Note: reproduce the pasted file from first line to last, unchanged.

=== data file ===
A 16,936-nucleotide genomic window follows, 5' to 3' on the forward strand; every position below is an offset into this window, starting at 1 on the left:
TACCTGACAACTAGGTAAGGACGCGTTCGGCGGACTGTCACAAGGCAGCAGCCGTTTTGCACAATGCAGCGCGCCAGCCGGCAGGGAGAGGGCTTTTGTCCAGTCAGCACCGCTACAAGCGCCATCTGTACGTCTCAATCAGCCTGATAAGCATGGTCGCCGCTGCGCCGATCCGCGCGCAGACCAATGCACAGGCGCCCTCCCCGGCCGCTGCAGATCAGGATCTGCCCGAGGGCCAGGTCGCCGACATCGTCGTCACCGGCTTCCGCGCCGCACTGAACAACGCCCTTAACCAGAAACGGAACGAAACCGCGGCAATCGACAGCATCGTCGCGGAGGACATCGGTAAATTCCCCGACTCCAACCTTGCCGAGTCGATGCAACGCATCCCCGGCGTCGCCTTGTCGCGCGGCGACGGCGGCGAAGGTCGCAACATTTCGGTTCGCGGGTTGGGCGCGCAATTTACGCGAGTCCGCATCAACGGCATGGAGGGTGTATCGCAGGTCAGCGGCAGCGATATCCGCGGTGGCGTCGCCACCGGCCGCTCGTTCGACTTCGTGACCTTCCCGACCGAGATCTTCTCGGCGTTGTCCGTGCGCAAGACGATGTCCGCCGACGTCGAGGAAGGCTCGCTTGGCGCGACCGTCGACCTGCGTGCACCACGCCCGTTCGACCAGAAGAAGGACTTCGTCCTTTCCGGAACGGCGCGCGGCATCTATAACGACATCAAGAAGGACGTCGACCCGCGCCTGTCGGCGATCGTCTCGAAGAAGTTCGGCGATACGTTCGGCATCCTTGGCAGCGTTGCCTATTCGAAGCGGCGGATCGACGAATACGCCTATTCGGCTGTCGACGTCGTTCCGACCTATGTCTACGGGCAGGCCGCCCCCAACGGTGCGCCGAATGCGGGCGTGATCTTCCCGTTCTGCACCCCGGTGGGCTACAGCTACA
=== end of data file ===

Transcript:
A 16,936-nucleotide genomic window follows, 5' to 3' on the forward strand; every position below is an offset into this window, starting at 1 on the left:
TACCTGACAACTAGGTAAGGACGCGTTCGGCGGACTGTCACAAGGCAGCAGCCGTTTTGCACAATGCAGCGCGCCAGCCGGCAGGGAGAGGGCTTTTGTCCAGTCAGCACCGCTACAAGCGCCATCTGTACGTCTCAATCAGCCTGATAAGCATGGTCGCCGCTGCGCCGATCCGCGCGCAGACCAATGCACAGGCGCCCTCCCCGGCCGCTGCAGATCAGGATCTGCCCGAGGGCCAGGTCGCCGACATCGTCGTCACCGGCTTCCGCGCCGCACTGAACAACGCCCTTAACCAGAAACGGAACGAAACCGCGGCAATCGACAGCATCGTCGCGGAGGACATCGGTAAATTCCCCGACTCCAACCTTGCCGAGTCGATGCAACGCATCCCCGGCGTCGCCTTGTCGCGCGGCGACGGCGGCGAAGGTCGCAACATTTCGGTTCGCGGGTTGGGCGCGCAATTTACGCGAGTCCGCATCAACGGCATGGAGGGTGTATCGCAGGTCAGCGGCAGCGATATCCGCGGTGGCGTCGCCACCGGCCGCTCGTTCGACTTCGTGACCTTCCCGACCGAGATCTTCTCGGCGTTGTCCGTGCGCAAGACGATGTCCGCCGACGTCGAGGAAGGCTCGCTTGGCGCGACCGTCGACCTGCGTGCACCACGCCCGTTCGACCAGAAGAAGGACTTCGTCCTTTCCGGAACGGCGCGCGGCATCTATAACGACATCAAGAAGGACGTCGACCCGCGCCTGTCGGCGATCGTCTCGAAGAAGTTCGGCGATACGTTCGGCATCCTTGGCAGCGTTGCCTATTCGAAGCGGCGGATCGACGAATACGCCTATTCGGCTGTCGACGTCGTTCCGACCTATGTCTACGGGCAGGCCGCCCCCAACGGTGCGCCGAATGCGGGCGTGATCTTCCCGTTCTGCACCCCGGTGGGCTACAGCTACA